Austin celebrates with block party, health and wellness fair

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The 5900 block of West End Avenue became a stage for Tai Chi and salsa and tango dancing demonstrations a recent Saturday, as residents gathered for music, face painting, games and grilling as part of a community celebration and health fair.

The June 21 party was hosted by the Central Austin Neighborhood Association, which coordinated efforts with the Third Unitarian Church, which organized the health and wellness fair.

The focus of both events was to “bring Austin together in a positive way,” said Serethea Reid, president of the two-year-old Central Austin Neighborhood Association.

“We don’t see a lot of community activities, so we decided to have an event and invite everyone in the area to celebrate the community and come together,” she said.

Focusing on the 16 blocks in Austin bounded by Menard Avenue, Austin Boulevard, Madison Street and Corcoran Place, the neighborhood association focuses on improving Austin through services such as beautification, neighborhood watch and youth activities.

Members work with the Better Government Association, and last summer they hosted a bike club and spring-cleaning event that included planting flowers and greenery throughout the community.

“It’s not about how bad it is, who made it bad or how long it’s been bad, it’s about taking action,” Reid said.

The Central Austin Neighborhood Association holds its monthly meetings at Third Unitarian Church, whose  congregation makes up a substantial portion of CANA’s membership.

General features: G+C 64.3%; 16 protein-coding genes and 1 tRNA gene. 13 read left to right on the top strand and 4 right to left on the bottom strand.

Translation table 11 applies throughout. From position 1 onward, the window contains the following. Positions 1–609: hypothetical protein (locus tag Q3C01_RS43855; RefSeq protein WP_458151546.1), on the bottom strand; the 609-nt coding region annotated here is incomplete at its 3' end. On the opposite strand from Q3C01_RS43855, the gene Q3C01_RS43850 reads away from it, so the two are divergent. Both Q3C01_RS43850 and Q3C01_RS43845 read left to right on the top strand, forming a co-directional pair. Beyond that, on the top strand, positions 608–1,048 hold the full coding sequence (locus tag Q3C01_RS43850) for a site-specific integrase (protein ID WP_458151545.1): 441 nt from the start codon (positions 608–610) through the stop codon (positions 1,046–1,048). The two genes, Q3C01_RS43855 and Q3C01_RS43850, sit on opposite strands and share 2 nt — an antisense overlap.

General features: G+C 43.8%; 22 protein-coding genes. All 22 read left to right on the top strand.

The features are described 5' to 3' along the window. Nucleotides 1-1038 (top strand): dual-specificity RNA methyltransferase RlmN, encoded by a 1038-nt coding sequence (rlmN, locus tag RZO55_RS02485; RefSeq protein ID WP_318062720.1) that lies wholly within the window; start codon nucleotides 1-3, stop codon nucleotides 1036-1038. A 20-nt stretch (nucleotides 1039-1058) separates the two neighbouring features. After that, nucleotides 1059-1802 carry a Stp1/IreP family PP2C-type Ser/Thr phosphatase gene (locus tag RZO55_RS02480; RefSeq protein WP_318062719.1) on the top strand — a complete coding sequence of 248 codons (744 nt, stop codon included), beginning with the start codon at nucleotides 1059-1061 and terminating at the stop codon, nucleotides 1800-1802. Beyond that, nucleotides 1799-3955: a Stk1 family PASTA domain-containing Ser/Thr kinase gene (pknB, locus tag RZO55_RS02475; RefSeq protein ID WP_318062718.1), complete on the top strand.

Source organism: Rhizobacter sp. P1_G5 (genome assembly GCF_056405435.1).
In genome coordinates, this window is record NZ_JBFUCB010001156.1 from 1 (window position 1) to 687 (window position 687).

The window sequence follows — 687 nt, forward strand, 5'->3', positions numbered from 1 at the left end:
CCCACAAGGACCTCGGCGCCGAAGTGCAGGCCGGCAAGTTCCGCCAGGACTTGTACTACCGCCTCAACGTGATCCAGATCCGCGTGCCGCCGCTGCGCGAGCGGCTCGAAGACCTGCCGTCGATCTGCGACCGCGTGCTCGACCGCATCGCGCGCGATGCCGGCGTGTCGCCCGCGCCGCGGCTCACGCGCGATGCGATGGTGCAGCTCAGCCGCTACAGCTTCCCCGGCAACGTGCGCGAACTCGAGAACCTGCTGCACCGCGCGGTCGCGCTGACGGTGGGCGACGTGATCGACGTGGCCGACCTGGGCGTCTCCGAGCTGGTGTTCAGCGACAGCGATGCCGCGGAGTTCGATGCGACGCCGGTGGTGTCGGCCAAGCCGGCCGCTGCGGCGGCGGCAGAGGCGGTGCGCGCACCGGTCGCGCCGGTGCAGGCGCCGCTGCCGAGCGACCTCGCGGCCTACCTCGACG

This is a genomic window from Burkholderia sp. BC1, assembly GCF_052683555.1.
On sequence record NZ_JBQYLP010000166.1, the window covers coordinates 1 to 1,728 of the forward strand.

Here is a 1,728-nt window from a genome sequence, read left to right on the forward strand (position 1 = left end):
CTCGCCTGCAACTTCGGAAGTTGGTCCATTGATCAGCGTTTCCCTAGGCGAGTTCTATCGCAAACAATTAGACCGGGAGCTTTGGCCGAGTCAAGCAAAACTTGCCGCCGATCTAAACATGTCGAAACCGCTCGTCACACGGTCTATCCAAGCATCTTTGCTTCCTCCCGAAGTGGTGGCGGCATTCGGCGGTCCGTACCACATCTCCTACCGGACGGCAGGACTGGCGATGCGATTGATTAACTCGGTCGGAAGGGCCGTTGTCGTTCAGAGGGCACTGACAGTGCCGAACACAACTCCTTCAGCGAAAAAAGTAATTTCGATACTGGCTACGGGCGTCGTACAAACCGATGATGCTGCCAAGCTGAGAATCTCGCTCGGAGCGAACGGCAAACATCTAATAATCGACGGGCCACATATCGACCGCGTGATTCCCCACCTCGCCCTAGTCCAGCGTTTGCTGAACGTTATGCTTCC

Reid said she hoped hosting the block party on the same day as the church’s health and wellness fair would increase participation at both events.

“We have all kinds of health problems in our community, and a lot of our problems come from not knowing what is available,” said Barbara Minor, a member of the church’s outreach and scholarship committee who volunteered at the fair.

“With the challenges of getting health care and everything that’s going on, it’s obvious that health is a major barrier for a lot of people, and events like this are important,” she said.

Those who attended the fair received free health assistance and education from 15 health providers and vendors from across the city, including Gift of Hope, Senior Care, Rush Hospital and HerbaLife.

Inspiration Kitchens, a food service training program that helps the homeless and formerly incarcerated individuals with social services and job skills, provided food and gift cards at the fair.

At a time when increasing violence seems to dominate the West Side neighborhood’s news, residents understand the value the event brings to the community.

“We want to do something great in the central Austin neighborhood,” said Beatrice Hardy, 43, a lifelong Austin resident and 10-month volunteer for the Central Austin Neighborhood Association who participated in the block party as her husband and son worked the grills.

“The more positive things that our young people and our residents see in our community, they’ll take a more positive approach to how they treat our neighborhood,” she said.

“We’re hoping the events today encourage more participation in our neighborhood to bring about the good things we all want around us where we live,” she said. “You’ve got to care about where you live — it’s up to us, right? — and we’re hoping that this mentality gets contagious and a lot of other residents here take on the same ideals.”

Click here to visit the Central Austin Neighborhood Association’s web site for pictures and to see other event sponsors and vendors.


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